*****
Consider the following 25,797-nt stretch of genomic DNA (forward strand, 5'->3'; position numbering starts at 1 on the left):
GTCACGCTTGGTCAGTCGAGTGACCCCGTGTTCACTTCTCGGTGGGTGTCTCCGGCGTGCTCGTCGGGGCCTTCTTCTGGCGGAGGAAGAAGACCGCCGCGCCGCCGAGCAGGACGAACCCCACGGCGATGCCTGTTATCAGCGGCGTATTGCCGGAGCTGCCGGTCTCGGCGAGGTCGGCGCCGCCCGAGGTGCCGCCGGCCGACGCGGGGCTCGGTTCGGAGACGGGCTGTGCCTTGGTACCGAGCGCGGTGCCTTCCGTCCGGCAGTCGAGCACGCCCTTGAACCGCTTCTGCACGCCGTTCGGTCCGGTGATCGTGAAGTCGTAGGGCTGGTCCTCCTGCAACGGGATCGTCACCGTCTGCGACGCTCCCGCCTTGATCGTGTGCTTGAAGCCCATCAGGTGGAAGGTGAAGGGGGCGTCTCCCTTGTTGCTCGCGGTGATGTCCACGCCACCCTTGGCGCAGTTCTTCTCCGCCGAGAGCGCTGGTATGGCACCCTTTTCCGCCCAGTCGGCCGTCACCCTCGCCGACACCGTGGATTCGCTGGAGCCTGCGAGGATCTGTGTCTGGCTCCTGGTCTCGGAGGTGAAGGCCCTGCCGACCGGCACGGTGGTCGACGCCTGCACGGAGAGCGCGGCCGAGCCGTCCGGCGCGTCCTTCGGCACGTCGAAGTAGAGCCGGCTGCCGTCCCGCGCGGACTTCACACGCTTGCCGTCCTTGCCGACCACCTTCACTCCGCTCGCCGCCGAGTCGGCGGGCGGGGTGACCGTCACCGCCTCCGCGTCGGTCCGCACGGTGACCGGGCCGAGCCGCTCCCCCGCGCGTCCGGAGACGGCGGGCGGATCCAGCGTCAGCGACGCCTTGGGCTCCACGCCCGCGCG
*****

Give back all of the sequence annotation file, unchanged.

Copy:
Consider the following 25,797-nt stretch of genomic DNA (forward strand, 5'->3'; position numbering starts at 1 on the left):
GTCACGCTTGGTCAGTCGAGTGACCCCGTGTTCACTTCTCGGTGGGTGTCTCCGGCGTGCTCGTCGGGGCCTTCTTCTGGCGGAGGAAGAAGACCGCCGCGCCGCCGAGCAGGACGAACCCCACGGCGATGCCTGTTATCAGCGGCGTATTGCCGGAGCTGCCGGTCTCGGCGAGGTCGGCGCCGCCCGAGGTGCCGCCGGCCGACGCGGGGCTCGGTTCGGAGACGGGCTGTGCCTTGGTACCGAGCGCGGTGCCTTCCGTCCGGCAGTCGAGCACGCCCTTGAACCGCTTCTGCACGCCGTTCGGTCCGGTGATCGTGAAGTCGTAGGGCTGGTCCTCCTGCAACGGGATCGTCACCGTCTGCGACGCTCCCGCCTTGATCGTGTGCTTGAAGCCCATCAGGTGGAAGGTGAAGGGGGCGTCTCCCTTGTTGCTCGCGGTGATGTCCACGCCACCCTTGGCGCAGTTCTTCTCCGCCGAGAGCGCTGGTATGGCACCCTTTTCCGCCCAGTCGGCCGTCACCCTCGCCGACACCGTGGATTCGCTGGAGCCTGCGAGGATCTGTGTCTGGCTCCTGGTCTCGGAGGTGAAGGCCCTGCCGACCGGCACGGTGGTCGACGCCTGCACGGAGAGCGCGGCCGAGCCGTCCGGCGCGTCCTTCGGCACGTCGAAGTAGAGCCGGCTGCCGTCCCGCGCGGACTTCACACGCTTGCCGTCCTTGCCGACCACCTTCACTCCGCTCGCCGCCGAGTCGGCGGGCGGGGTGACCGTCACCGCCTCCGCGTCGGTCCGCACGGTGACCGGGCCGAGCCGCTCCCCCGCGCGTCCGGAGACGGCGGGCGGATCCAGCGTCAGCGACGCCTTGGGCTCCACGCCCGCGCG